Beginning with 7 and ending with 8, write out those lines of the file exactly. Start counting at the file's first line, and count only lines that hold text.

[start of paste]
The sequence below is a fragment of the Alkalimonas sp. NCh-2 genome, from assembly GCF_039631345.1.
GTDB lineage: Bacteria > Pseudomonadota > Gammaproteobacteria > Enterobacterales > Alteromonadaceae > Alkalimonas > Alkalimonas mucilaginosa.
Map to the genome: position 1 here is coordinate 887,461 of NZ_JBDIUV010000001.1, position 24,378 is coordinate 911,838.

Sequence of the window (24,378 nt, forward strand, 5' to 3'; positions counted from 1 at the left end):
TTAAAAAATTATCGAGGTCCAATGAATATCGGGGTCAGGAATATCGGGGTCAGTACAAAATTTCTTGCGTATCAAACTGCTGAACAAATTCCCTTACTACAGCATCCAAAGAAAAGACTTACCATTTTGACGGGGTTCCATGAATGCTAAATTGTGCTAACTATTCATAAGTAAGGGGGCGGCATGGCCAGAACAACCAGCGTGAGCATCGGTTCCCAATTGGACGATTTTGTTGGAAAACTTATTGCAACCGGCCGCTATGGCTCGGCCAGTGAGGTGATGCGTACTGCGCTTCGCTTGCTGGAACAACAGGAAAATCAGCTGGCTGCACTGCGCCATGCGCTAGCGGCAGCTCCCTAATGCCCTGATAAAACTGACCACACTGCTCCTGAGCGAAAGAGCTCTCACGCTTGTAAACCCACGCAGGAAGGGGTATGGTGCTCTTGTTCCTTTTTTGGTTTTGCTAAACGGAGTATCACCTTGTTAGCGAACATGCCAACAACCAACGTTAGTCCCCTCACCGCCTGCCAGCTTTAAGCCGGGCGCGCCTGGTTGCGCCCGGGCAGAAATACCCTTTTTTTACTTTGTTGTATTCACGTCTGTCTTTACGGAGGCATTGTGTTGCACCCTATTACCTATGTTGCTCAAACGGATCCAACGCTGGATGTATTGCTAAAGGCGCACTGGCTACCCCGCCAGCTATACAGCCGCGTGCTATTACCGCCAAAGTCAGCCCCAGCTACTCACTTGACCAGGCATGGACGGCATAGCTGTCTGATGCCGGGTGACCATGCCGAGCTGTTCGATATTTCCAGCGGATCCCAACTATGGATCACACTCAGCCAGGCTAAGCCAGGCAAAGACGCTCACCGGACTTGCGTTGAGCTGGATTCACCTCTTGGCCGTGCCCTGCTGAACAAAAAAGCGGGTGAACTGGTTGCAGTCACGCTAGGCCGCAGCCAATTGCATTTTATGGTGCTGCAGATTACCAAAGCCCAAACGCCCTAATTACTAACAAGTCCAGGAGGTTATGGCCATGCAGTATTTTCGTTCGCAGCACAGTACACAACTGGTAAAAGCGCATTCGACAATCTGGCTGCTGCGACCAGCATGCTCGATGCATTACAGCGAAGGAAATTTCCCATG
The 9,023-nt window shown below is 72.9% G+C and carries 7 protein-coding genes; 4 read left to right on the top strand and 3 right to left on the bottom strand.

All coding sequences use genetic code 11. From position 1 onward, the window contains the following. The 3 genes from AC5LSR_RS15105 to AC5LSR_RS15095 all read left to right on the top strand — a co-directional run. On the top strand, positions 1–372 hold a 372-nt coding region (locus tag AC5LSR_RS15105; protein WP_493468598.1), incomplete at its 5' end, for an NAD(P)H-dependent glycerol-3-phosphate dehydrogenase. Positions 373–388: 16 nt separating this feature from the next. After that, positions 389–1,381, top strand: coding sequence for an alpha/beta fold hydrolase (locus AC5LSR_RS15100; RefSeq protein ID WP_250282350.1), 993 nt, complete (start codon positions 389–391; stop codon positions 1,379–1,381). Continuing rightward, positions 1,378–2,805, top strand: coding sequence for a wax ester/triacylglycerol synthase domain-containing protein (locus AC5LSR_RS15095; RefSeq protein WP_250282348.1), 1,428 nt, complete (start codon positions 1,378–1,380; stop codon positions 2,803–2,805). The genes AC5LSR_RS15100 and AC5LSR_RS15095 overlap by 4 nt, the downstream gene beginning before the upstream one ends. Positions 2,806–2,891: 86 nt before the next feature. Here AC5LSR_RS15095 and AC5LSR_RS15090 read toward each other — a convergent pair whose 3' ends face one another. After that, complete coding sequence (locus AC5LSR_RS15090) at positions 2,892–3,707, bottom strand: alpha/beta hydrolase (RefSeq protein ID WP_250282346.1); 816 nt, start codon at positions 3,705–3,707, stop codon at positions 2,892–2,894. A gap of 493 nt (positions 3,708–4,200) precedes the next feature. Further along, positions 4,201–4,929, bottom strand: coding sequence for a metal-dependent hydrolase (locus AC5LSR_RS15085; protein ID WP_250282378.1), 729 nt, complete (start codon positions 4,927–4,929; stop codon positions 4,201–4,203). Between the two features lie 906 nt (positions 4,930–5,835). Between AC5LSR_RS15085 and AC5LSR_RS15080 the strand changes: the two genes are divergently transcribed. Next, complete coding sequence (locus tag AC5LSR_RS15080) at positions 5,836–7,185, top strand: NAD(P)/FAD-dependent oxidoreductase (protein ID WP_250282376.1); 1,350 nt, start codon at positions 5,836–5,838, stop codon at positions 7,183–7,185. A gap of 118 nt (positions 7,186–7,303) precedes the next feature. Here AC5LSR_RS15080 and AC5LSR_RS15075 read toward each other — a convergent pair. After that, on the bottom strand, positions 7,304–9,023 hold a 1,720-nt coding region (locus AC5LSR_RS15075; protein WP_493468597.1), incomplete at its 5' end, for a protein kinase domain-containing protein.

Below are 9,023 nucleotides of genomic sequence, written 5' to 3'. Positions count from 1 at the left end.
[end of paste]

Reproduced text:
All coding sequences use genetic code 11. From position 1 onward, the window contains the following. The 3 genes from AC5LSR_RS15105 to AC5LSR_RS15095 all read left to right on the top strand — a co-directional run. On the top strand, positions 1–372 hold a 372-nt coding region (locus tag AC5LSR_RS15105; protein WP_493468598.1), incomplete at its 5' end, for an NAD(P)H-dependent glycerol-3-phosphate dehydrogenase. Positions 373–388: 16 nt separating this feature from the next. After that, positions 389–1,381, top strand: coding sequence for an alpha/beta fold hydrolase (locus AC5LSR_RS15100; RefSeq protein ID WP_250282350.1), 993 nt, complete (start codon positions 389–391; stop codon positions 1,379–1,381). Continuing rightward, positions 1,378–2,805, top strand: coding sequence for a wax ester/triacylglycerol synthase domain-containing protein (locus AC5LSR_RS15095; RefSeq protein WP_250282348.1), 1,428 nt, complete (start codon positions 1,378–1,380; stop codon positions 2,803–2,805). The genes AC5LSR_RS15100 and AC5LSR_RS15095 overlap by 4 nt, the downstream gene beginning before the upstream one ends. Positions 2,806–2,891: 86 nt before the next feature. Here AC5LSR_RS15095 and AC5LSR_RS15090 read toward each other — a convergent pair whose 3' ends face one another. After that, complete coding sequence (locus AC5LSR_RS15090) at positions 2,892–3,707, bottom strand: alpha/beta hydrolase (RefSeq protein ID WP_250282346.1); 816 nt, start codon at positions 3,705–3,707, stop codon at positions 2,892–2,894. A gap of 493 nt (positions 3,708–4,200) precedes the next feature. Further along, positions 4,201–4,929, bottom strand: coding sequence for a metal-dependent hydrolase (locus AC5LSR_RS15085; protein ID WP_250282378.1), 729 nt, complete (start codon positions 4,927–4,929; stop codon positions 4,201–4,203). Between the two features lie 906 nt (positions 4,930–5,835). Between AC5LSR_RS15085 and AC5LSR_RS15080 the strand changes: the two genes are divergently transcribed. Next, complete coding sequence (locus tag AC5LSR_RS15080) at positions 5,836–7,185, top strand: NAD(P)/FAD-dependent oxidoreductase (protein ID WP_250282376.1); 1,350 nt, start codon at positions 5,836–5,838, stop codon at positions 7,183–7,185. A gap of 118 nt (positions 7,186–7,303) precedes the next feature. Here AC5LSR_RS15080 and AC5LSR_RS15075 read toward each other — a convergent pair. After that, on the bottom strand, positions 7,304–9,023 hold a 1,720-nt coding region (locus AC5LSR_RS15075; protein WP_493468597.1), incomplete at its 5' end, for a protein kinase domain-containing protein.

Below are 9,023 nucleotides of genomic sequence, written 5' to 3'. Positions count from 1 at the left end.